## Given a binary tree, algorithm to populate an array to represent its level-by-level traversal

Solution: BFS by popping only a fixed number of elements (queue.size)

``````public static List<List<Integer>> traverse(TreeNode root) {
while (!queue.isEmpty()) {
List<Integer> level = new ArrayList<>();

int levelSize = queue.size();
// Pop only levelSize elements
for (int i = 0; i < levelSize; i++) {
TreeNode current = queue.poll();
if (current.left != null) {
}
if (current.right != null) {
}
}
}
return result;
}
``````

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## How to calculate the path number of a node while traversing using DFS?

Example: 1 -> 7 -> 3 gives 173

Solution: sum = sum * 10 + n

``````private int dfs(TreeNode node, int sum) {
if (node == null) {
return 0;
}

sum = 10 * sum + node.val;

// Do something
}
``````

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## Min (or max) value in a BST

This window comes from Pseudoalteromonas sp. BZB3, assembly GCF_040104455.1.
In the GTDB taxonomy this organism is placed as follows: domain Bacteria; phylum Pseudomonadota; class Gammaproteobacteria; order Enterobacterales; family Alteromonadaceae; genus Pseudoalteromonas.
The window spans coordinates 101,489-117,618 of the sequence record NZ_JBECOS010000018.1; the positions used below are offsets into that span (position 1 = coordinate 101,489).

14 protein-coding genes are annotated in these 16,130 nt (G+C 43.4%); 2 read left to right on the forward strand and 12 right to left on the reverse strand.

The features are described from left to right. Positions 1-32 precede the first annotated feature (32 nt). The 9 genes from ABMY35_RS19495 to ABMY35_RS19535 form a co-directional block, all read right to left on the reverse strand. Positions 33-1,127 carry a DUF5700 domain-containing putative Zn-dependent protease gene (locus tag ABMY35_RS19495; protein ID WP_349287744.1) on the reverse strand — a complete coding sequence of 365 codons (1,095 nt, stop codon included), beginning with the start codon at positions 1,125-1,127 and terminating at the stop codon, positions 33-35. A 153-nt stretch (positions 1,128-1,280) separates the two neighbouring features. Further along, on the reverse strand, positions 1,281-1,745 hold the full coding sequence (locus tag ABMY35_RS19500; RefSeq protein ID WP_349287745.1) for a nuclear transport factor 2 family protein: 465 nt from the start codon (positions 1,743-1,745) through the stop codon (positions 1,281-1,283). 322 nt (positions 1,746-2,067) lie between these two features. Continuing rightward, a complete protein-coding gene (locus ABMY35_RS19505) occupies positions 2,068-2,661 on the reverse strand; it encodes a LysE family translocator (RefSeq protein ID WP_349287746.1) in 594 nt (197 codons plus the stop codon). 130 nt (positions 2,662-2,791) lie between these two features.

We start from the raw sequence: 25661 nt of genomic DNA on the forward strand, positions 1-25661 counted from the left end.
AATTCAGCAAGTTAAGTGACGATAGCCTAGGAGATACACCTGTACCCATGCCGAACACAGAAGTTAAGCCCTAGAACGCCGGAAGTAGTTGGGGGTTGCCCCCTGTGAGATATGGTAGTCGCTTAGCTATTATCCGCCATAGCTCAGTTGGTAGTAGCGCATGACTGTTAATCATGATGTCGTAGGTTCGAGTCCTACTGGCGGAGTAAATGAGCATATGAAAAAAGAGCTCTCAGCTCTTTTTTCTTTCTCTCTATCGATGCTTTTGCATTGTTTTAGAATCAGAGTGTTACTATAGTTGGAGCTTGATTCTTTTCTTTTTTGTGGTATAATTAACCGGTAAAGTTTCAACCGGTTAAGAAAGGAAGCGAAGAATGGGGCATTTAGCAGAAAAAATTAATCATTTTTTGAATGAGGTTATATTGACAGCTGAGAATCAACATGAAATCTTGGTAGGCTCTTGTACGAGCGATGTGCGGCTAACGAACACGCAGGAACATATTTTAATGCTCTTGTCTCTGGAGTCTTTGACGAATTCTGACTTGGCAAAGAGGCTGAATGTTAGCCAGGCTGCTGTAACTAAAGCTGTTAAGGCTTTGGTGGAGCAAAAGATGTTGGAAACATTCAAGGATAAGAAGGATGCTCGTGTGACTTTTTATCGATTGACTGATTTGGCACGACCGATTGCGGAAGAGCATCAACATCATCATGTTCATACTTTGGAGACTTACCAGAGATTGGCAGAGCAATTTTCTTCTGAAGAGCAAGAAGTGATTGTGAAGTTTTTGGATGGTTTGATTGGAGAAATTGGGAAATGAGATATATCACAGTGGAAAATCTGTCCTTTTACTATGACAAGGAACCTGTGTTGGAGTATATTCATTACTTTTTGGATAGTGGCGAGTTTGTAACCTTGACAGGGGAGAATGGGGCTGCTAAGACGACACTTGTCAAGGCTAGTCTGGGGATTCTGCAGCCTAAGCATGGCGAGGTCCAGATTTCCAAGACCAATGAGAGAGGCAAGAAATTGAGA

Move recursively on the left (on the right)

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## Red-Black tree

Self-balanced BST => O(log n) complexity

• Root node always black
• Incoming node is red
• Red violation: child and parent are red
• Resolve violation by recoloring and/or restructuring

Binary Trees: Red Black by David Pynes

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All: O(log n)

## Reverse a binary tree algo

``````public void reverse(Node node) {
if (node == null) {
return;
}

Node temp = node.right;
node.right = node.left;
node.left = temp;

reverse(node.left);
reverse(node.right);
}
``````

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## Trie definition, implementation and use case

Tree-like data structure with empty root and where each node store characters

Each path down the tree represent a word (until a null node that represents the end of the word)

Usually implemented using a map of children (or a fixed size array with ASCII charset for example)

Use case: dictionnary (save memory)

Also known as prefix tree

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Sorted keys